"The only time that you basically see a trans character is when the story is about them being trans."

But first, the franchise is — thankfully, finally — boldly going ... where many have gone before.

Photo by James Teterenko/Wikimedia Commons.

The show "was an attempt to say that humanity will reach maturity and wisdom on the day that it begins not just to tolerate, but take a special delight in differences in ideas and differences in life forms," creator Roddenberry wrote in an essay on the "Star Trek" philosophy.

While creators, actors, and fans may disagree about the particulars, with "Star Trek," what else is new?

Connections Academy

Wylee Mitchell is a senior at Nevada Connections Academy who started a t-shirt company to raise awareness for mental health.

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Teens of today live in a totally different world than the one their parents grew up in. Not only do young people have access to technologies that previous generations barely dreamed of, but they're also constantly bombarded with information from the news and media.

Today’s youth are also living through a pandemic that has created an extra layer of difficulty to an already challenging age—and it has taken a toll on their mental health.

According to Mental Health America, nearly 14% of youths ages 12 to 17 experienced a major depressive episode in the past year. In a September 2020 survey of high schoolers by Active Minds, nearly 75% of respondents reported an increase in stress, anxiety, sadness and isolation during the first six months of the pandemic. And in a Pearson and Connections Academy survey of US parents, 66% said their child felt anxious or depressed during the pandemic.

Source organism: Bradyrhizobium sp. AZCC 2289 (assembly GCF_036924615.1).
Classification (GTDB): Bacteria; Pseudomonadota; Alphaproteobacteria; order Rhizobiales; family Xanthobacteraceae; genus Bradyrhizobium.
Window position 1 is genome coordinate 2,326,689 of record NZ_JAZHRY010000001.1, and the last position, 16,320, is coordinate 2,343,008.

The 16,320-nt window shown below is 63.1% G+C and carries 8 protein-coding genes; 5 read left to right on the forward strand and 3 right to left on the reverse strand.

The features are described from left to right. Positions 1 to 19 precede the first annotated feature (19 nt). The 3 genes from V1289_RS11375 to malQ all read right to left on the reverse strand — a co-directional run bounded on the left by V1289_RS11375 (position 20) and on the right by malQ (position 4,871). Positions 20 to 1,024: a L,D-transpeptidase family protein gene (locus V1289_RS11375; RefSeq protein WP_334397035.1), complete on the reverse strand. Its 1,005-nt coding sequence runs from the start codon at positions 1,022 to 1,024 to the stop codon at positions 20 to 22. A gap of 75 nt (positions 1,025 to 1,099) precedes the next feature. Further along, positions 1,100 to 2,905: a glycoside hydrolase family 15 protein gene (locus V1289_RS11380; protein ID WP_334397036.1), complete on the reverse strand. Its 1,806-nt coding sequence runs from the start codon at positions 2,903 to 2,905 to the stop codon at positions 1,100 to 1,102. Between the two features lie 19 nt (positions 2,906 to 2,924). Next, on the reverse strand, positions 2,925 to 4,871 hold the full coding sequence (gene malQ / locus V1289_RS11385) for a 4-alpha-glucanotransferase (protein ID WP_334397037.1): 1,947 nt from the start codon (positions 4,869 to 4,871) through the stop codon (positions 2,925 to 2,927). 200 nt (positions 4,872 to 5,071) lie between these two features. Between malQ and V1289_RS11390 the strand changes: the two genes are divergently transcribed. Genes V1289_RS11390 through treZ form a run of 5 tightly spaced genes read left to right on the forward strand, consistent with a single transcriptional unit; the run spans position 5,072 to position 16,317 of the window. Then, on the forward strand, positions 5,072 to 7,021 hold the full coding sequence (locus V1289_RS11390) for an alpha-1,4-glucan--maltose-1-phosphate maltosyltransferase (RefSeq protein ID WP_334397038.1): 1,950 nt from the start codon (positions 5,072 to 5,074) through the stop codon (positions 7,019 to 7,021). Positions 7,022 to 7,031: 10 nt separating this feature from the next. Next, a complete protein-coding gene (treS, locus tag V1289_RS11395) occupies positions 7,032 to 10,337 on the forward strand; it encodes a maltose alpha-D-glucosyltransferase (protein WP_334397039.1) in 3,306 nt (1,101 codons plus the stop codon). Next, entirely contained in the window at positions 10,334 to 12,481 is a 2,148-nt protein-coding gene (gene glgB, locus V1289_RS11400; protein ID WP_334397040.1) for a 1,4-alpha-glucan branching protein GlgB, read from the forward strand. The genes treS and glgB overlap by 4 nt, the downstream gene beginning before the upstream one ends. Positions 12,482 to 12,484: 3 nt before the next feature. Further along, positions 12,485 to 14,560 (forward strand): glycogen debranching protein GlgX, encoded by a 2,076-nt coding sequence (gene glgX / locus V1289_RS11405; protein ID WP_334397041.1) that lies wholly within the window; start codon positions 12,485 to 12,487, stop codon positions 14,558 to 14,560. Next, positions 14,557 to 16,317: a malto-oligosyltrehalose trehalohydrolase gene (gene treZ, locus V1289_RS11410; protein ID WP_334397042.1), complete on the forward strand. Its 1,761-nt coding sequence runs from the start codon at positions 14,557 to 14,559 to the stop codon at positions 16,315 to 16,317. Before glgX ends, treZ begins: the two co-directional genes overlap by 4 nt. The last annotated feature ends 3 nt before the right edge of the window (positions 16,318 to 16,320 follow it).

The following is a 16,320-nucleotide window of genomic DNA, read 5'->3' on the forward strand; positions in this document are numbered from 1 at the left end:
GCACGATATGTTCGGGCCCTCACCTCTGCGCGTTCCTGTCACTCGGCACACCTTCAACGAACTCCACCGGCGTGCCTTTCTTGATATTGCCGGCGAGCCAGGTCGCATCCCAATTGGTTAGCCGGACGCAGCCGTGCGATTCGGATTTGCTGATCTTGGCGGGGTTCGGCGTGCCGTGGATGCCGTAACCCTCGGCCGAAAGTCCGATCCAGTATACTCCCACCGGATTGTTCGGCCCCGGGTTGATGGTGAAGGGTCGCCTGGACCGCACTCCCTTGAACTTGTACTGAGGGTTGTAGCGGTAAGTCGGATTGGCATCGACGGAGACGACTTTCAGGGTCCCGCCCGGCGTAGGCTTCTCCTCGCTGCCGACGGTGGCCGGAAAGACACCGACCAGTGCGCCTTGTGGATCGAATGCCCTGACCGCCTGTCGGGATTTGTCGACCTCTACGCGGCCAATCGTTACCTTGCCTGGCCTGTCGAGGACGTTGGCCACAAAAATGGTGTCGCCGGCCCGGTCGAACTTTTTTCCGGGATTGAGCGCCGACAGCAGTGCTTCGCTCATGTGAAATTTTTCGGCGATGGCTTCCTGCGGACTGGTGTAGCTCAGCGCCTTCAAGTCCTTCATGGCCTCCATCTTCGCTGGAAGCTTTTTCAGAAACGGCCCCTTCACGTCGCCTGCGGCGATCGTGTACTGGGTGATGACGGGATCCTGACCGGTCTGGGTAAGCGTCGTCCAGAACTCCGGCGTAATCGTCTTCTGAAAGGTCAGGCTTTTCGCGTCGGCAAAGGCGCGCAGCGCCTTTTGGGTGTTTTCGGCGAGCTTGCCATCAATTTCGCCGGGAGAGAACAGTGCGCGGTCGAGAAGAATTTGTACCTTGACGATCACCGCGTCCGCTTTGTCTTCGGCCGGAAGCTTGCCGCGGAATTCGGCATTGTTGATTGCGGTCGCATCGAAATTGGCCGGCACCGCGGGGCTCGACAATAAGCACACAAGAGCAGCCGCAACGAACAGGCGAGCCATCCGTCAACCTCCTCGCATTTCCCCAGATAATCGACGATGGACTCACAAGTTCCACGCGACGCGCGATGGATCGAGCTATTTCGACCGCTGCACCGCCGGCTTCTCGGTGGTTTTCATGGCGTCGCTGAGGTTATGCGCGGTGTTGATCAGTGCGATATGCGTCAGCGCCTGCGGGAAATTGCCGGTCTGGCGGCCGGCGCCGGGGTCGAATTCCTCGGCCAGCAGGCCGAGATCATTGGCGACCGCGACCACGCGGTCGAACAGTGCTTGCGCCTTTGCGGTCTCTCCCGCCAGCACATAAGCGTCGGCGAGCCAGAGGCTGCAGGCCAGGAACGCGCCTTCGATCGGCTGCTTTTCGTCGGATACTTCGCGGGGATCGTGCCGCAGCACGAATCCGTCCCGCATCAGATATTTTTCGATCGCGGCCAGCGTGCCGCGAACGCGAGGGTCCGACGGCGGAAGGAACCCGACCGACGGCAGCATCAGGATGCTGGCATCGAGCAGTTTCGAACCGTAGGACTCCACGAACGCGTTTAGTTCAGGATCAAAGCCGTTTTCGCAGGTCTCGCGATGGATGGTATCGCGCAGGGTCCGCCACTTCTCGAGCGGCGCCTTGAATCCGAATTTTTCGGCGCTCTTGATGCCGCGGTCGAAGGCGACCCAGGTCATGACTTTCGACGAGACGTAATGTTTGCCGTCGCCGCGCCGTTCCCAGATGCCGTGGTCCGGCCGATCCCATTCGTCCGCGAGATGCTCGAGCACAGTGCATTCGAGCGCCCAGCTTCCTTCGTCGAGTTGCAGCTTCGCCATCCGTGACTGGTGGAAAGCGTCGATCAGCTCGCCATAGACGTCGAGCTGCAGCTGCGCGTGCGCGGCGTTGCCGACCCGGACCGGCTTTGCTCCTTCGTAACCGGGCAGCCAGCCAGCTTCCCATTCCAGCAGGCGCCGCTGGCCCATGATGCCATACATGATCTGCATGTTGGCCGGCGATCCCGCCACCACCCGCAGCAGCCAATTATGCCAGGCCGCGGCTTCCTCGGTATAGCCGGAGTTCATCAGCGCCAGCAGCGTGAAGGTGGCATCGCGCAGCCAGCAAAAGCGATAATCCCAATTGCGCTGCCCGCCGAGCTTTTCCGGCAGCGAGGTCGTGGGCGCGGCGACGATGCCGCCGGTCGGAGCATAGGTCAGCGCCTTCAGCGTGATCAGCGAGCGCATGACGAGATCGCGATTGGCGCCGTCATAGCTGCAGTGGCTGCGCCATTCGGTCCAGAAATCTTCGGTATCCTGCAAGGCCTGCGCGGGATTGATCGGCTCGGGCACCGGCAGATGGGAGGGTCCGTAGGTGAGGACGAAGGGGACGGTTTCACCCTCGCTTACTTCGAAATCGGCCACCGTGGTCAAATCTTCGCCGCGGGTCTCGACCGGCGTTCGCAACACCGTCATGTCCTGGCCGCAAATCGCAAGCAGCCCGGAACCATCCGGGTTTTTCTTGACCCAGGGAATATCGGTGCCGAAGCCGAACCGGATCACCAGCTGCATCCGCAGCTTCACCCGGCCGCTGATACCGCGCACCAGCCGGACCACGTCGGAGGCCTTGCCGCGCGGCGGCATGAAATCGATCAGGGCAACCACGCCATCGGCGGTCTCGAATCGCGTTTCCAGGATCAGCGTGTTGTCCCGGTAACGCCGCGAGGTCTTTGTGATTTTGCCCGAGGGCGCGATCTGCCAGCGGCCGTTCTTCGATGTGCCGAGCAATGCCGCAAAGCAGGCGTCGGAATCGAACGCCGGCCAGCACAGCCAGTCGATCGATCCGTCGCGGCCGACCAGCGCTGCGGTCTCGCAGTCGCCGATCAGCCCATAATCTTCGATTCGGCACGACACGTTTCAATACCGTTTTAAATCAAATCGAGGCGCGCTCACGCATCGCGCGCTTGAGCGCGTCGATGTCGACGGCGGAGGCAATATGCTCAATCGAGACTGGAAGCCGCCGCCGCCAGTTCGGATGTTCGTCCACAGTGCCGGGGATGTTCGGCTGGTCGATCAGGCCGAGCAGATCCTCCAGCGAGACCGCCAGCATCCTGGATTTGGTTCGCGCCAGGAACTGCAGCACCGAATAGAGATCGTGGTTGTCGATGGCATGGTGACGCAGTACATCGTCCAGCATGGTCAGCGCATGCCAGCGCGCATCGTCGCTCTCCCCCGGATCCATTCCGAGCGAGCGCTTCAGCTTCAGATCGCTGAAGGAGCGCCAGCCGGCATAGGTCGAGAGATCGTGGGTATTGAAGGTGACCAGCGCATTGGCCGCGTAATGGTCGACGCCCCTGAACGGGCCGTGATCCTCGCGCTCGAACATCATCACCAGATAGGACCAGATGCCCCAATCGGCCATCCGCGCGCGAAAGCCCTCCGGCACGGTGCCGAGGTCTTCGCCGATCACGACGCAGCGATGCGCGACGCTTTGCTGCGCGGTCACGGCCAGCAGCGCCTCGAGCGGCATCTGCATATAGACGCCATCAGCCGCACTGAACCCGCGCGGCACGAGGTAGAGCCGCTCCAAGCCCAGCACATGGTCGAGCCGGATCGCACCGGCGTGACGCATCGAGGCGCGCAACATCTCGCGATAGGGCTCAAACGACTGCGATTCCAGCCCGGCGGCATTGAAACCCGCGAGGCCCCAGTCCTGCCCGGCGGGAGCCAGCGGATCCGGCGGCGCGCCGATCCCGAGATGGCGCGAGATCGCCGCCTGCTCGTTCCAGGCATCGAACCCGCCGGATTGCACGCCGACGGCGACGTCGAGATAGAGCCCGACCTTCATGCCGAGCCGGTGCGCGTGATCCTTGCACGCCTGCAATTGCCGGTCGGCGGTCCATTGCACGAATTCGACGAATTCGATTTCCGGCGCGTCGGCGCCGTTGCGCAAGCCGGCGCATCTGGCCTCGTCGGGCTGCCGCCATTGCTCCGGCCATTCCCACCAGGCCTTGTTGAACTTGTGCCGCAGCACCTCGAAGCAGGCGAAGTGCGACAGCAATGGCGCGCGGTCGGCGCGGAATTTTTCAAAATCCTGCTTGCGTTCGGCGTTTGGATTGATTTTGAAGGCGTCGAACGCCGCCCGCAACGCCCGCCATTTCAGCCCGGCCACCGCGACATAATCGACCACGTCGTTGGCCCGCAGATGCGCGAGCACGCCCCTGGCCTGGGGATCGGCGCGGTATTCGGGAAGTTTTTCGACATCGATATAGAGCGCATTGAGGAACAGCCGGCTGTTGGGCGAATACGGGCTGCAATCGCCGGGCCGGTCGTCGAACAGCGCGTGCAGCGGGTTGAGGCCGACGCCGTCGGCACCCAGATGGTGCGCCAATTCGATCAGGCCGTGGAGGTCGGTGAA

However, the pandemic has only exacerbated youth mental health issues that were already happening before COVID-19.

“Many people associate our current mental health crisis with the pandemic,” says Morgan Champion, the head of counseling services for Connections Academy Schools. “In fact, the youth mental health crisis was alarming and on the rise before the pandemic. Today, the alarm continues.”

Mental Health America reports that most people who take the organization’s online mental health screening test are under 18. According to the American Psychiatric Association, about 50% of cases of mental illness begin by age 14, and the tendency to develop depression and bipolar disorder nearly doubles from age 13 to age 18.

Such statistics demand attention and action, which is why experts say destigmatizing mental health and talking about it is so important.

“Today we see more people talking about mental health openly—in a way that is more akin to physical health,” says Champion. She adds that mental health support for young people is being more widely promoted, and kids and teens have greater access to resources, from their school counselors to support organizations.

Parents are encouraging this support too. More than two-thirds of American parents believe children should be introduced to wellness and mental health awareness in primary or middle school, according to a new Global Learner Survey from Pearson. Since early intervention is key to helping young people manage their mental health, these changes are positive developments.

In addition, more and more people in the public eye are sharing their personal mental health experiences as well, which can help inspire young people to open up and seek out the help they need.

“Many celebrities and influencers have come forward with their mental health stories, which can normalize the conversation, and is helpful for younger generations to understand that they are not alone,” says Champion.